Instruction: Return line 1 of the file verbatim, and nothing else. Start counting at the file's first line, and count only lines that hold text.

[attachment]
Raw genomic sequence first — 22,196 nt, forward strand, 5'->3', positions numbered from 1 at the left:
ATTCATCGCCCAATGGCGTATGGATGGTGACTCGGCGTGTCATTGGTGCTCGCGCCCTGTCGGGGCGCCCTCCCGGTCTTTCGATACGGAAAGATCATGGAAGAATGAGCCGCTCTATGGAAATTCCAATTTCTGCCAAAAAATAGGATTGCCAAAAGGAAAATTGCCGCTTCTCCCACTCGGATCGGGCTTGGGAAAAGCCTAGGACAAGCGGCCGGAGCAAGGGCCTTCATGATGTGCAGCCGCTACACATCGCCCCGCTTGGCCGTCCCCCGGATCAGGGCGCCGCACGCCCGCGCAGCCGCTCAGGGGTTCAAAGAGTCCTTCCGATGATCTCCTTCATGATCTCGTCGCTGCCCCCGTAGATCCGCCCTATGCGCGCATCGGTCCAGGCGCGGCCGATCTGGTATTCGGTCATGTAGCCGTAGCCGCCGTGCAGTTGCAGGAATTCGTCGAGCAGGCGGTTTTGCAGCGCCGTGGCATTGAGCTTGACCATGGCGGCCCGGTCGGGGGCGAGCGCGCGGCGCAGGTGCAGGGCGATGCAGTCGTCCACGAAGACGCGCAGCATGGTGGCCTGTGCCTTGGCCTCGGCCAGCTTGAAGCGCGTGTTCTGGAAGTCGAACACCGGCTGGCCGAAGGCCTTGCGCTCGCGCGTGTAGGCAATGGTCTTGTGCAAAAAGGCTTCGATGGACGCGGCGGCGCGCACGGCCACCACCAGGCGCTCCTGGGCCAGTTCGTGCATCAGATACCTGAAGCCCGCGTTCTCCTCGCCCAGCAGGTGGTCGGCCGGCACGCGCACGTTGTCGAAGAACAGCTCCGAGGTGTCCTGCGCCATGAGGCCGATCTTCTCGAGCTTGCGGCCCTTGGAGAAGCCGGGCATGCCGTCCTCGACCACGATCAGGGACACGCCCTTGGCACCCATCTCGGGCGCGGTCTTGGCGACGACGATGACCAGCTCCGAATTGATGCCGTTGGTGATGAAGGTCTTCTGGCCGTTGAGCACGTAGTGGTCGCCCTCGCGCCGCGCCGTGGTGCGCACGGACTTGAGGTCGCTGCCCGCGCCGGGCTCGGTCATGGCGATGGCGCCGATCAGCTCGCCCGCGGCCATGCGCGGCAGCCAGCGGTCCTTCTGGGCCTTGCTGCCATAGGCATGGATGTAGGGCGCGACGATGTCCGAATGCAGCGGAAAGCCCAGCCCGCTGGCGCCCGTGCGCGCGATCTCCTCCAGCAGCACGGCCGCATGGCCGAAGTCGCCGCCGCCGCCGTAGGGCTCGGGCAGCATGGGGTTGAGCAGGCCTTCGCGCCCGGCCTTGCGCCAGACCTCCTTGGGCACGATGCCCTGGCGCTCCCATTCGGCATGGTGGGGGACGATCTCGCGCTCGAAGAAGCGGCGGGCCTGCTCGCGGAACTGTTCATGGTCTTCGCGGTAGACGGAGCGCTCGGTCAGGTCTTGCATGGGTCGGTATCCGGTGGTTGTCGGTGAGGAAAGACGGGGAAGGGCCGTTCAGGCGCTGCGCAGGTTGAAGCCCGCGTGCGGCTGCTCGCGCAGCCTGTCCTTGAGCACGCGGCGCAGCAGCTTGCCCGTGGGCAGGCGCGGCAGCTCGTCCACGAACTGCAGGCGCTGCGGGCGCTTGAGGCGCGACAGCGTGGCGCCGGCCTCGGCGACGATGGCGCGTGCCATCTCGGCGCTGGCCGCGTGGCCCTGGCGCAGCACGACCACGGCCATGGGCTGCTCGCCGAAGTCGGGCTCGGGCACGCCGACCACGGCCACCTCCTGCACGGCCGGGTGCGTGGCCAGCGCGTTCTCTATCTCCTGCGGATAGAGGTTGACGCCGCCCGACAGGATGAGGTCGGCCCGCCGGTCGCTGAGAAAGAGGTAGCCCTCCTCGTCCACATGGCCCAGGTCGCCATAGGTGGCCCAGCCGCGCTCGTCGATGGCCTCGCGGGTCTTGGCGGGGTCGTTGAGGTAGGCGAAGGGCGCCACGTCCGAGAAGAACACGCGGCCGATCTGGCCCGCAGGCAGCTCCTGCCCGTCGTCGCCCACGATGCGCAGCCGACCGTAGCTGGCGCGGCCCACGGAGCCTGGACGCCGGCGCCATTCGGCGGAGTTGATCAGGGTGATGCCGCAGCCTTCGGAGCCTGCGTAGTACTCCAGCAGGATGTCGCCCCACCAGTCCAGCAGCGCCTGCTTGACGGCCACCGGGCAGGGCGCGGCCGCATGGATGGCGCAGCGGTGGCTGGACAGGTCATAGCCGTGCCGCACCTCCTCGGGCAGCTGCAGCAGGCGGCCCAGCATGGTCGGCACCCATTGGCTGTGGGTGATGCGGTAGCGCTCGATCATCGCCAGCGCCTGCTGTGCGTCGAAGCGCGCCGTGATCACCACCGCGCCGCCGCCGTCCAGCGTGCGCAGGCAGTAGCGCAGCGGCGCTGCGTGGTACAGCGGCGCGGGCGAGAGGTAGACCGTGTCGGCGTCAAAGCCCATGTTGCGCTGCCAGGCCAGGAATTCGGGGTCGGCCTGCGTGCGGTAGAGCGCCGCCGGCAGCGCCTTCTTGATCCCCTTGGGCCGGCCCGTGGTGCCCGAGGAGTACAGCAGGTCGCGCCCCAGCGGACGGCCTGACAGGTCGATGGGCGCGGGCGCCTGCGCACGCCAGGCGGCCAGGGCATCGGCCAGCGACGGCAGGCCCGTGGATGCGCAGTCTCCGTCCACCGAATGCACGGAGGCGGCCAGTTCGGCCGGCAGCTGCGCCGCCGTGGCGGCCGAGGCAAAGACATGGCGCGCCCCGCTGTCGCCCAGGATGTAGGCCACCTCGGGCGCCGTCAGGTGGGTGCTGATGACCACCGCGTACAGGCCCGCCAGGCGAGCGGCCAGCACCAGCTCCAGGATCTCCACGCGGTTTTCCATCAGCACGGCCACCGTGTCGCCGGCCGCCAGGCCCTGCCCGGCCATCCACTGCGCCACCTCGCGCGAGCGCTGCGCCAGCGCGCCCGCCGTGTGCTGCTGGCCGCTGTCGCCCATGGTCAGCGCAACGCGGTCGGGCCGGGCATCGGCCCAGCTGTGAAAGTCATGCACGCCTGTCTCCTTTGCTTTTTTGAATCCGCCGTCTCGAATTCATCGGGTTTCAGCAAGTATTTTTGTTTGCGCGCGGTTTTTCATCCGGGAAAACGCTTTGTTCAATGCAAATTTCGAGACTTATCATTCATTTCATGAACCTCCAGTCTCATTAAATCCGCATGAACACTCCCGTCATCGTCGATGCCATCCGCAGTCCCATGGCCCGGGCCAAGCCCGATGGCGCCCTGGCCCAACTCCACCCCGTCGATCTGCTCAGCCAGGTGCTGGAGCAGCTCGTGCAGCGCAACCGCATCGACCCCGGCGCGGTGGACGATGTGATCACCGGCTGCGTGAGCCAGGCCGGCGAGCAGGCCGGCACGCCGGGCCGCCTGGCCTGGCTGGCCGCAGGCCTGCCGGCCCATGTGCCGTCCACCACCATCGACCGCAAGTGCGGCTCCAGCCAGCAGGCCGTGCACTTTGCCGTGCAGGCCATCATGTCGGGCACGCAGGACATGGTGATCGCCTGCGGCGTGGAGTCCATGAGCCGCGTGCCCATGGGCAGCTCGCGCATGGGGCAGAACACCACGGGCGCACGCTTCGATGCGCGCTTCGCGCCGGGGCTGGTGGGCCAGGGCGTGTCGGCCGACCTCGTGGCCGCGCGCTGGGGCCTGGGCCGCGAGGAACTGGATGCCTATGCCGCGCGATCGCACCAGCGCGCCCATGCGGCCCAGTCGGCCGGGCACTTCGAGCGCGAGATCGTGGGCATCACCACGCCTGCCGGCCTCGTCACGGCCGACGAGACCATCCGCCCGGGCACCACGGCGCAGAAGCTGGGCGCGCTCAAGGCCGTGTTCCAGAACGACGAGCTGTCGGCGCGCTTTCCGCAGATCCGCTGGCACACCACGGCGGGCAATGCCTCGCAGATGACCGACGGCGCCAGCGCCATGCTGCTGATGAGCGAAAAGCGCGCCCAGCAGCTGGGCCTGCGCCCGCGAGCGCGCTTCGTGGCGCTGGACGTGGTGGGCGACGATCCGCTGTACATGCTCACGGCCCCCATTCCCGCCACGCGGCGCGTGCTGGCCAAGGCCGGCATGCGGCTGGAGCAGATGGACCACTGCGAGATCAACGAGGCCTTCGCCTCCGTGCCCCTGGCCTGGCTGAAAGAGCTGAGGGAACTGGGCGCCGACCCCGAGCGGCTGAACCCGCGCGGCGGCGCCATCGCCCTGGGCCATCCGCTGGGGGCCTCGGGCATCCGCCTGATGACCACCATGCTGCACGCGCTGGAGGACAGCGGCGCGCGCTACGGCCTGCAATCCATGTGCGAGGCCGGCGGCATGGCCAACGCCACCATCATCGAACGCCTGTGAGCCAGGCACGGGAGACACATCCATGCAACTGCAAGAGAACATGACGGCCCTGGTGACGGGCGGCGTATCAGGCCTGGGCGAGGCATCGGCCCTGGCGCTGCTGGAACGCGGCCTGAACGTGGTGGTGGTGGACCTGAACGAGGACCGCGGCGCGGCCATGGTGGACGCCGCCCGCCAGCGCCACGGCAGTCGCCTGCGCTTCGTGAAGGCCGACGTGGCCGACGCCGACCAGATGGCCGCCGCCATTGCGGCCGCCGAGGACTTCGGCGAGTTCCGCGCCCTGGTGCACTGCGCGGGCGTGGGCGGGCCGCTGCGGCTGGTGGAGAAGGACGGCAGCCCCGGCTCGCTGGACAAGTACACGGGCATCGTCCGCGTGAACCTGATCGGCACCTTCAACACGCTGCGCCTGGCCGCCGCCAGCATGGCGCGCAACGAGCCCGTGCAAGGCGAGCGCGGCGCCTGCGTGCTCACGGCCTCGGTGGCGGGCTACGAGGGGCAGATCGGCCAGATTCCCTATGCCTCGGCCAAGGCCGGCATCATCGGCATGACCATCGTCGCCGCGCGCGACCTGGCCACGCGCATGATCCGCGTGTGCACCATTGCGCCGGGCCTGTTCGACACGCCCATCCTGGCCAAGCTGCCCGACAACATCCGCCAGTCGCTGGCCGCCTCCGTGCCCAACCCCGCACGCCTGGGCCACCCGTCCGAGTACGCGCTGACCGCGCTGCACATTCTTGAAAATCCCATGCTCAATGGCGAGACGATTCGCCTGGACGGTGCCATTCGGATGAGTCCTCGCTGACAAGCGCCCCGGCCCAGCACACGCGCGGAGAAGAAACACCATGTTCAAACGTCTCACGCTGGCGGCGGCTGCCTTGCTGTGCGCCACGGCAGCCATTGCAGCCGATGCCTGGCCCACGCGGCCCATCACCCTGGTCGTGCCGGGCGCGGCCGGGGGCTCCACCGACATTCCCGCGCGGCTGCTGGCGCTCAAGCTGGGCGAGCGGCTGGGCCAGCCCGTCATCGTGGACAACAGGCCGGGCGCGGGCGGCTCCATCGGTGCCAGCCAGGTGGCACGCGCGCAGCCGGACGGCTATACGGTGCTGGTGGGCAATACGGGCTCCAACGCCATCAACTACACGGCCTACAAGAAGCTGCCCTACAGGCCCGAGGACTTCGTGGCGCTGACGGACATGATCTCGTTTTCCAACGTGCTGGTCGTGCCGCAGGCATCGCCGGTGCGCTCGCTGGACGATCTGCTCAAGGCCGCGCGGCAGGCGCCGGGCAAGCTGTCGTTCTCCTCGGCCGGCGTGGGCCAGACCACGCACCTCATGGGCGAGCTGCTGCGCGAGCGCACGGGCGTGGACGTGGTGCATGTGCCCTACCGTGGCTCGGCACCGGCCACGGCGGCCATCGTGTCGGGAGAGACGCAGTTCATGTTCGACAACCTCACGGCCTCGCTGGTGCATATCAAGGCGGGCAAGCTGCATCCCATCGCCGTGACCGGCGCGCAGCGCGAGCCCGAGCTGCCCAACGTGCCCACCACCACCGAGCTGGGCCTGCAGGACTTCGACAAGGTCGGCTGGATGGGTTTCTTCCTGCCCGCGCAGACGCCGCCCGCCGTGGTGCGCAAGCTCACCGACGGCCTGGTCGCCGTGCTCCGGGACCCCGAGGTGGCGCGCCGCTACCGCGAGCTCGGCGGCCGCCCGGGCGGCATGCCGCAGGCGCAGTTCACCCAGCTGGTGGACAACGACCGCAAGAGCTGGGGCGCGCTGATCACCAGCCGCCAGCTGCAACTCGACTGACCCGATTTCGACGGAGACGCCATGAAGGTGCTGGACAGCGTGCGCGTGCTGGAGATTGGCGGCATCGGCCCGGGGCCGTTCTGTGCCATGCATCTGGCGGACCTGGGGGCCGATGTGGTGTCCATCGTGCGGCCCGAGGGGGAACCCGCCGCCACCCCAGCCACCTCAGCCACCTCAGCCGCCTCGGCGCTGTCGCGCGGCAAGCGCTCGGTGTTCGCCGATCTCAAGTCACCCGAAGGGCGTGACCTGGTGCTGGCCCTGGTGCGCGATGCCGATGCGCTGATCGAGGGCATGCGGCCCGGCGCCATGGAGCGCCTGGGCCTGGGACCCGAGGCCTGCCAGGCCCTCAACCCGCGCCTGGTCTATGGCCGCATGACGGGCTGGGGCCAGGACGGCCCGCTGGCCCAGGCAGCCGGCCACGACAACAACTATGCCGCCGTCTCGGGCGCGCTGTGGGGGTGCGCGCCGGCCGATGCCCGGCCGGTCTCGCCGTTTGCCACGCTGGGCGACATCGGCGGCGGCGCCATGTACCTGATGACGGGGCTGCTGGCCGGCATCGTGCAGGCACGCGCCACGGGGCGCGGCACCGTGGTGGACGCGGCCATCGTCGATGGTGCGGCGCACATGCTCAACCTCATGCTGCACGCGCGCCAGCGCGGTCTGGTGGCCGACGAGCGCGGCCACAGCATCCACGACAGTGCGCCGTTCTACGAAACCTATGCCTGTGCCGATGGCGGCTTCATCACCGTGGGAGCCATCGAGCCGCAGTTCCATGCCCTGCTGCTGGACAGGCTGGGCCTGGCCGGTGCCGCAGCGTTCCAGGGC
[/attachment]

Raw genomic sequence first — 22,196 nt, forward strand, 5'->3', positions numbered from 1 at the left: